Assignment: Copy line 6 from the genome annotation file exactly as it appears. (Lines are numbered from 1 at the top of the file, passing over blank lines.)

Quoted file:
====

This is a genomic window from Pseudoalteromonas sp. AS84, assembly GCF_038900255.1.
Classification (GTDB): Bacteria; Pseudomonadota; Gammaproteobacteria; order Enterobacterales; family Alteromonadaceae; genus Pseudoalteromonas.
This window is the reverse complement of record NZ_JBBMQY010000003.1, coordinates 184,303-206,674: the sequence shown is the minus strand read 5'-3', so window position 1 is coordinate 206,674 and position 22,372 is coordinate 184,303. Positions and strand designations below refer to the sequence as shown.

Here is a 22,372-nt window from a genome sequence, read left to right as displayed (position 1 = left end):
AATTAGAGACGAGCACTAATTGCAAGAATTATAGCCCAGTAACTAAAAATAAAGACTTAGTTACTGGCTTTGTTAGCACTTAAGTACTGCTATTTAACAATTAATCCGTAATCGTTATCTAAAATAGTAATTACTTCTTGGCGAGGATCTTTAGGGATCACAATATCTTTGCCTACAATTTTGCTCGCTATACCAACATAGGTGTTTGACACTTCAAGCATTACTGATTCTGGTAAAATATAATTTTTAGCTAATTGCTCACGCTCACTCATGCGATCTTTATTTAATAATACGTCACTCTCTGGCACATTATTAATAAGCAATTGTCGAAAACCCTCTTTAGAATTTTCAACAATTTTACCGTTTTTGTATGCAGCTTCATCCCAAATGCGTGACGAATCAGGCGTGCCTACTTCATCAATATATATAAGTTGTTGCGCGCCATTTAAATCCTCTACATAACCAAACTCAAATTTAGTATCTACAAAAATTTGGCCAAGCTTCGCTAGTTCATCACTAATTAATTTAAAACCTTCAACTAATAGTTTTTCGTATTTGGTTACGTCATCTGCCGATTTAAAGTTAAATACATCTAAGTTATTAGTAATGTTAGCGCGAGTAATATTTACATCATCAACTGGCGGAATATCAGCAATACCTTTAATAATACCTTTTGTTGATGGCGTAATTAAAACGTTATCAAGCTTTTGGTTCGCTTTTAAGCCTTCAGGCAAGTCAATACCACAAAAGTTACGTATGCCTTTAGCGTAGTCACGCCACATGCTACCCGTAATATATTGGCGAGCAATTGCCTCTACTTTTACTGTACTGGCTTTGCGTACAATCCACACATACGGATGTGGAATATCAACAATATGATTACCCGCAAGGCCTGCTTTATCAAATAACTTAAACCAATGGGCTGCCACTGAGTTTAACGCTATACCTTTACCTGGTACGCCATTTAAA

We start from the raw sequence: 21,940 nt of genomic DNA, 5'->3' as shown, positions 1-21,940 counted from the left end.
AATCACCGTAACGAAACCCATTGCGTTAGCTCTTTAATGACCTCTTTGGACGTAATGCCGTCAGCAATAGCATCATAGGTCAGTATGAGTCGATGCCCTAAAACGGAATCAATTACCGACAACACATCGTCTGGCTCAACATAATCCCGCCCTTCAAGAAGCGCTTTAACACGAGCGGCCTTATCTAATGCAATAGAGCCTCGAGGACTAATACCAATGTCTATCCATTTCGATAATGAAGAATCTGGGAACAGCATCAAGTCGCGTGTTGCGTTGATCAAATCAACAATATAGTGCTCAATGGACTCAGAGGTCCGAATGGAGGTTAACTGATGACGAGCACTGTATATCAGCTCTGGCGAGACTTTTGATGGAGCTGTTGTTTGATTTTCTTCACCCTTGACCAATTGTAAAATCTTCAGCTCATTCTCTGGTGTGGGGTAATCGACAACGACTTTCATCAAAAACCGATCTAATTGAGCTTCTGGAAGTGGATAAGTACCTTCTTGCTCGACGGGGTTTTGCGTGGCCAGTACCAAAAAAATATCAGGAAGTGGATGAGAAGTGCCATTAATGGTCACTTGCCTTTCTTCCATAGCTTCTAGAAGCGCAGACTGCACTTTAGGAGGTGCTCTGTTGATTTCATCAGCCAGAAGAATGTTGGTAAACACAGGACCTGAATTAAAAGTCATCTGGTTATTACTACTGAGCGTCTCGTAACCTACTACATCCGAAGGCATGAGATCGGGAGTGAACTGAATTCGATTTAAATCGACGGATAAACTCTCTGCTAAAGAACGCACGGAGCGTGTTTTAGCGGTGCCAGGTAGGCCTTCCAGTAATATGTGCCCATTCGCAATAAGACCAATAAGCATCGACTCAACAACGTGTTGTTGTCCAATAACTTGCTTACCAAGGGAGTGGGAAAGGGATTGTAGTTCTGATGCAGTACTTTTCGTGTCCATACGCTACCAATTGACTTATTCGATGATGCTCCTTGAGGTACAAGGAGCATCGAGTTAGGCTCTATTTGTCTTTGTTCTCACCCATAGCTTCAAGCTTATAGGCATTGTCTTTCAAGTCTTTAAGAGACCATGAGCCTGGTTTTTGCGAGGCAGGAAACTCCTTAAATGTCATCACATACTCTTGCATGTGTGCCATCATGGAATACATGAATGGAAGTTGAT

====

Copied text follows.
We start from the raw sequence: 21,940 nt of genomic DNA, 5'->3' as shown, positions 1-21,940 counted from the left end.